I had actually thought this would be one of my more difficult stories to place. It features Maine cuisine, wars coming home, fathers and sons who don't get along very well, rare psychiatric ailments, French, a soupçon of possible time travel, and a lot of blood. Yet Big Pulp was only the second venue to whom I submitted it. Other stories that I thought would be easier to place are still languishing.

I know what I like to read, and I know what I am capable of writing, and more often than not the latter overlaps with the former. But getting a bead on the market for short fiction, that is a skill I am still developing.

Wednesday, July 10, 2013

Dialogue and Speech Tags

One thing I have become aware of since I started writing fiction that I thought might be publication-worthy: Many editors, and a fair number of authors, have a special animus against what they deem to be "annoying" speech tags. The definition of "annoying" seems to vary, but the broad consensus seems to be that words other than "said" should be used infrequently if at all, and adverbs are especially annoying.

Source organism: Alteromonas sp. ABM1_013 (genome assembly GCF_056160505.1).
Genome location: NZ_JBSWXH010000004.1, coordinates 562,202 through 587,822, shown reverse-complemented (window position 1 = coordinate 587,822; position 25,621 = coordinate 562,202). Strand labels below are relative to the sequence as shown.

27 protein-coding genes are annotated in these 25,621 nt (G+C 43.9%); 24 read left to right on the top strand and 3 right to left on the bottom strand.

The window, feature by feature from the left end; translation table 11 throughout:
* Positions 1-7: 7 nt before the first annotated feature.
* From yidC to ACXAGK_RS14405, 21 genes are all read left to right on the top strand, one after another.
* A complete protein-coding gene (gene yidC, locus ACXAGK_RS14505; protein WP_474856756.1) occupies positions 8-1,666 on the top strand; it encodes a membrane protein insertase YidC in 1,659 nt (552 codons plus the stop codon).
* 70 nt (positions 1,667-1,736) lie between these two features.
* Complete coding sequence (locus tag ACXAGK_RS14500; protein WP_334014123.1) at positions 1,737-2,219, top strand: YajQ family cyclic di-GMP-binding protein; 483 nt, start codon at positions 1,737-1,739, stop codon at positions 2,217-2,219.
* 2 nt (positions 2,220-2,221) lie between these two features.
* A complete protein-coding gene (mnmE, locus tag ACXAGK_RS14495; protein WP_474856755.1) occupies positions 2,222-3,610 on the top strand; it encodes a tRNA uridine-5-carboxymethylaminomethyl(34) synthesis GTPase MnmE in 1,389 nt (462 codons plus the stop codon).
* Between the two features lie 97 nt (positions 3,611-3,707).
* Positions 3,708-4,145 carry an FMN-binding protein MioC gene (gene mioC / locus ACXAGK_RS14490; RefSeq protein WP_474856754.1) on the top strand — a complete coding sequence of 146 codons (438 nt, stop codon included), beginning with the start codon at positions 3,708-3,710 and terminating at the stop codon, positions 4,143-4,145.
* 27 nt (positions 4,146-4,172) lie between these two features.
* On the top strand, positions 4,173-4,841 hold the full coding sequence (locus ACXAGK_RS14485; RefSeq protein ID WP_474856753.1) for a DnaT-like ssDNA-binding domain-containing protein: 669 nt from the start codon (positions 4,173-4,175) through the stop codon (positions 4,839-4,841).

My relationship to speech tags as a reader is quite different: Only rarely do I take note of them at all. If I take note of them, it is usually a phenomenological indication that the writer has failed in a critical task, giving unique voice to the characters. As an illustration, I will point to the two novels I most recently finished reading: Iain Banks' Stonemouth and Helene Wecker's The Golem and the Jinni.

In the first, each character, once they had engaged in one or two substantive speech-acts, could be readily identified whenever they opened their mouths. In that case, there was no need to refer to the speech tags to keep straight who said what in a given scene; they existed instead as indicators of the speech-style of the first-person narrator and main character. Serving that purpose, they often took a form that, in the hands of a lesser writer than Banks, could well have been "annoying"--belated back-announcing of who said what, use of verbs and adverbs to convey elements of physical demeanor that are not readily evident from the quoted speech, etc.